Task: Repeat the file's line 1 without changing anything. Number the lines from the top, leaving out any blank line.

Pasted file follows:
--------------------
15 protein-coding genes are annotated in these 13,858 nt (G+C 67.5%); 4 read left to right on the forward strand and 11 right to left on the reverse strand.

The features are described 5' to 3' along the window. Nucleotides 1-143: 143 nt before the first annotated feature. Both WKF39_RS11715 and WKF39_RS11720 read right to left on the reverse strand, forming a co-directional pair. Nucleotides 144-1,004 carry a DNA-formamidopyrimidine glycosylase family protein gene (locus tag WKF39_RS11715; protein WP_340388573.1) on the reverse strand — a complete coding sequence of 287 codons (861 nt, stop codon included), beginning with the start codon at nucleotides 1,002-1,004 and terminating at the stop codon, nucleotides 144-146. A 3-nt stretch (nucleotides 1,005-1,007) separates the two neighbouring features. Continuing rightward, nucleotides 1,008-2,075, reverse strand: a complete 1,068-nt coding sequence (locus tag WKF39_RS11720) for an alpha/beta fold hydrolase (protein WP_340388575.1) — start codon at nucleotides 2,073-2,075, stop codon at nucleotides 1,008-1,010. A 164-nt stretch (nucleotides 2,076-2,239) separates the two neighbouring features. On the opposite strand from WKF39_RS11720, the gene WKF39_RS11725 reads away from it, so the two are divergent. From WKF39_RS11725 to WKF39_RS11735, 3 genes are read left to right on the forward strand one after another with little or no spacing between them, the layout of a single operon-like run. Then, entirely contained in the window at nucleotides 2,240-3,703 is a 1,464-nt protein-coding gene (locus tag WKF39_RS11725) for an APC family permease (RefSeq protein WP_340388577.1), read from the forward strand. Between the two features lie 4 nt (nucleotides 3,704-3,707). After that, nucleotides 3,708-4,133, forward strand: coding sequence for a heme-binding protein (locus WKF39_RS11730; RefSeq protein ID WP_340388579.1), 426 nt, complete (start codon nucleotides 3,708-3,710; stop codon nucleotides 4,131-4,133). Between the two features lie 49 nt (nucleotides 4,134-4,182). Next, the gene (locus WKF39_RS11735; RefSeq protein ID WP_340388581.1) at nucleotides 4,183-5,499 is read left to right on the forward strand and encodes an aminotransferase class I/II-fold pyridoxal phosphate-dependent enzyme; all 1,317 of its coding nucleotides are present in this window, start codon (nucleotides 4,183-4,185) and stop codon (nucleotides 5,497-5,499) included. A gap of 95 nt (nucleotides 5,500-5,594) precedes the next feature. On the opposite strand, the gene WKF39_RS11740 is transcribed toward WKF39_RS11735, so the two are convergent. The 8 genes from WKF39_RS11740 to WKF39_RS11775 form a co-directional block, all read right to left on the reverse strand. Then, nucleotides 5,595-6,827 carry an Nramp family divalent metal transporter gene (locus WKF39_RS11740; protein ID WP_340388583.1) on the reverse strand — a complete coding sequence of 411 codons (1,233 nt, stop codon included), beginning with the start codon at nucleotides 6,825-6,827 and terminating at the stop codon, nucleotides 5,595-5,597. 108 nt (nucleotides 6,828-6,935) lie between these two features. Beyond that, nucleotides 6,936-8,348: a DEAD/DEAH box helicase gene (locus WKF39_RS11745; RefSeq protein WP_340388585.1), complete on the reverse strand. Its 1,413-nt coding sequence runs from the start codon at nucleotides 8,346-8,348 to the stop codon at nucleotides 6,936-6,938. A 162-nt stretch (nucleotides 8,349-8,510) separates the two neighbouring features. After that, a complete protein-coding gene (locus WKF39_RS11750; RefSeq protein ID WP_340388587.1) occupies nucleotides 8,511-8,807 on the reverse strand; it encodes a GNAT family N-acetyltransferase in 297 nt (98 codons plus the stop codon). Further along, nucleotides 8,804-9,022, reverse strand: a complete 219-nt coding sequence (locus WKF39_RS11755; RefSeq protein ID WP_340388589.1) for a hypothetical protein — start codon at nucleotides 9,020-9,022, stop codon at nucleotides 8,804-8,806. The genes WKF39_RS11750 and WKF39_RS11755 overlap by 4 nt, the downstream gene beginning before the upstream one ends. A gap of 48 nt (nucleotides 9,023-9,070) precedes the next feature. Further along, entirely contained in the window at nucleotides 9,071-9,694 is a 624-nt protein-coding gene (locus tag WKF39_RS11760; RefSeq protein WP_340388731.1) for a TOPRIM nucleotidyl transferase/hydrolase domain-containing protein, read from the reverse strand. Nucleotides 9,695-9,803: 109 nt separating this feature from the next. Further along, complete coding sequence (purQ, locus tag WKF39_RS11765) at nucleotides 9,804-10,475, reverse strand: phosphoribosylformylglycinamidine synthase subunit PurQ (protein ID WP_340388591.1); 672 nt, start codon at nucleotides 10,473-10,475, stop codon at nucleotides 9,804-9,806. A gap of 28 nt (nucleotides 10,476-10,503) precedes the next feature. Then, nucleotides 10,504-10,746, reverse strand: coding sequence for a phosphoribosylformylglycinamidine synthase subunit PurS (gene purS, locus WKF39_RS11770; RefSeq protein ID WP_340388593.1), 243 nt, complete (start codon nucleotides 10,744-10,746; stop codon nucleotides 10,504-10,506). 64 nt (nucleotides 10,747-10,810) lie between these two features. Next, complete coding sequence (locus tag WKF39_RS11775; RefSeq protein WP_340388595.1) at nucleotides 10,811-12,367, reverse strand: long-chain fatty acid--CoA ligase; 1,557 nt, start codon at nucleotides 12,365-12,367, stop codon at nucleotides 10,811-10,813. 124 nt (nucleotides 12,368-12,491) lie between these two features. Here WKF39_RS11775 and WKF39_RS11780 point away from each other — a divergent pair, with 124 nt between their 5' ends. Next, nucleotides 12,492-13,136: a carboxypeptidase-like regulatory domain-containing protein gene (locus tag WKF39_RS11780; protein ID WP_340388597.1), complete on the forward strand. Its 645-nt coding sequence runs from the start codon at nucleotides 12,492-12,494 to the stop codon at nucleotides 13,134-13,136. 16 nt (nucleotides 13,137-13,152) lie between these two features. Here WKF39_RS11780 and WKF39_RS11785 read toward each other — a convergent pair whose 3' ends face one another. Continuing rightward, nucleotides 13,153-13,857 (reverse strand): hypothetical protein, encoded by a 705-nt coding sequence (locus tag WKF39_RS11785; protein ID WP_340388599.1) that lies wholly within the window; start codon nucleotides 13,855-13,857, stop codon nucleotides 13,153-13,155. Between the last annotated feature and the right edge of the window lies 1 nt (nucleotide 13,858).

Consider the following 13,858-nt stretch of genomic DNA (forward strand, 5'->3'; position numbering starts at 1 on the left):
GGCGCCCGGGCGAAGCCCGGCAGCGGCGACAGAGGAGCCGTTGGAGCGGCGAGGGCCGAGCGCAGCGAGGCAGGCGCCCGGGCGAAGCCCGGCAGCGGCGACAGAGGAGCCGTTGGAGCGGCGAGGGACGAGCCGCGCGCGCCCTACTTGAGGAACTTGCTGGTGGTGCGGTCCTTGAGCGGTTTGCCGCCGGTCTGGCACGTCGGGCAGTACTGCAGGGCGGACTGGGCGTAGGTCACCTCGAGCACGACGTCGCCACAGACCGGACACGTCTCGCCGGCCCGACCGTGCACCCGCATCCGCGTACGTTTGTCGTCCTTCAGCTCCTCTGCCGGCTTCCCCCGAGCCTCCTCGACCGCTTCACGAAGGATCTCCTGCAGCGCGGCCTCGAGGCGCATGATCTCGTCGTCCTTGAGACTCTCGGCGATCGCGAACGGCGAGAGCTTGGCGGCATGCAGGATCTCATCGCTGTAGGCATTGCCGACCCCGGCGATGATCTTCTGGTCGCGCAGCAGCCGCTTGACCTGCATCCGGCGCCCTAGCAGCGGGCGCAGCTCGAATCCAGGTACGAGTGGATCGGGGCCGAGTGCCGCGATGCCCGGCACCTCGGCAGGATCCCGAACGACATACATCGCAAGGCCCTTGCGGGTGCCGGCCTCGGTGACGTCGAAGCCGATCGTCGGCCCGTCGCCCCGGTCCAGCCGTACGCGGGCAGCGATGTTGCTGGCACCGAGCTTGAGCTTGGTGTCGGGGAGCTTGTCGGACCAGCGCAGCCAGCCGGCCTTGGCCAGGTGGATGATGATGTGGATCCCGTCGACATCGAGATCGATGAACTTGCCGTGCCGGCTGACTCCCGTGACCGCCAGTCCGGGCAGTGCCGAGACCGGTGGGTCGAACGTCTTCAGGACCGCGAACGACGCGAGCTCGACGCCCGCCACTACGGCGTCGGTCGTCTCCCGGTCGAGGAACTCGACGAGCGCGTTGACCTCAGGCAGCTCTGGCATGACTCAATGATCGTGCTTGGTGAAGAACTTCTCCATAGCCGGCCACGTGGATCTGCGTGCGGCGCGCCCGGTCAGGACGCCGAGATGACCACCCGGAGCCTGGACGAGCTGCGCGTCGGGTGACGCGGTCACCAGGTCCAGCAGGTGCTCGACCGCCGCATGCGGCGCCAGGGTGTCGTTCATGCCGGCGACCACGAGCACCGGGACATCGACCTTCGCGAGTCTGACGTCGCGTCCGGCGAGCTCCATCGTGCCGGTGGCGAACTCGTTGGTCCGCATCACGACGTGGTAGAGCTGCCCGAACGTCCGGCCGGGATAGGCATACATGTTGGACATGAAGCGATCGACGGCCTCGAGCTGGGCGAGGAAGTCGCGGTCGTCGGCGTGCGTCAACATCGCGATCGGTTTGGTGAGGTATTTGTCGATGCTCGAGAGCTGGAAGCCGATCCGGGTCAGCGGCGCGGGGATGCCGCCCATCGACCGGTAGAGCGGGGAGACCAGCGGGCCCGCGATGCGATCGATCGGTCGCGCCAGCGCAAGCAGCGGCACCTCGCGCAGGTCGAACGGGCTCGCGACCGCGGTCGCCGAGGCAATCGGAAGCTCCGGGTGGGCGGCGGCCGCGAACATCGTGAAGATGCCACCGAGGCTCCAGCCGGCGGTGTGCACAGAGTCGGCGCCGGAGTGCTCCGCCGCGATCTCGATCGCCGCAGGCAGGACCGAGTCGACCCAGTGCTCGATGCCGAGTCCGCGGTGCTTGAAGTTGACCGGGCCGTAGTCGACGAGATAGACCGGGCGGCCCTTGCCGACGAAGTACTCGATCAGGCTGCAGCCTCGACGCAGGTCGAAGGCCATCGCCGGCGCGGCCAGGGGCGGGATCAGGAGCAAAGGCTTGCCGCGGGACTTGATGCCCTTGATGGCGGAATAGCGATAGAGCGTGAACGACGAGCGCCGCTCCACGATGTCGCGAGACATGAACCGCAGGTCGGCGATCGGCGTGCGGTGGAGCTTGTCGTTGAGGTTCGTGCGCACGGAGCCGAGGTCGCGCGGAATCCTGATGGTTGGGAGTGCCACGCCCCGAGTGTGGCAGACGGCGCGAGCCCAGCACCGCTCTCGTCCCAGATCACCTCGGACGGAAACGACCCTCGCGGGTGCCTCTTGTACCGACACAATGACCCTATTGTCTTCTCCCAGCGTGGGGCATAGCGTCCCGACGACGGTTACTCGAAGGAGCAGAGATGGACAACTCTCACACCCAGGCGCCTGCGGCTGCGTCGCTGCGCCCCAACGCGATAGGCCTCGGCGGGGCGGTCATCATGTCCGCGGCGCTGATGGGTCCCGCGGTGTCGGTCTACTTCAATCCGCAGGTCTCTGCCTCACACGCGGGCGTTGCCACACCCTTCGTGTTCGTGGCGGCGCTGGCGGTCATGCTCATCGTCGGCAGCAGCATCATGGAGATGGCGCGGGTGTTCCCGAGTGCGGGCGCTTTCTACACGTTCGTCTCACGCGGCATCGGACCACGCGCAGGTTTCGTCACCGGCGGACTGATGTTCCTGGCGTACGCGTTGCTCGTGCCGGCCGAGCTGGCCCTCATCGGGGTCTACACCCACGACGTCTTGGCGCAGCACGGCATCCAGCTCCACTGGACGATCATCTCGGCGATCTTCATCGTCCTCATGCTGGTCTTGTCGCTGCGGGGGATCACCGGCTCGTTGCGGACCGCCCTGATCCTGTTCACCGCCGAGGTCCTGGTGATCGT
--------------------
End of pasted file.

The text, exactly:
15 protein-coding genes are annotated in these 13,858 nt (G+C 67.5%); 4 read left to right on the forward strand and 11 right to left on the reverse strand.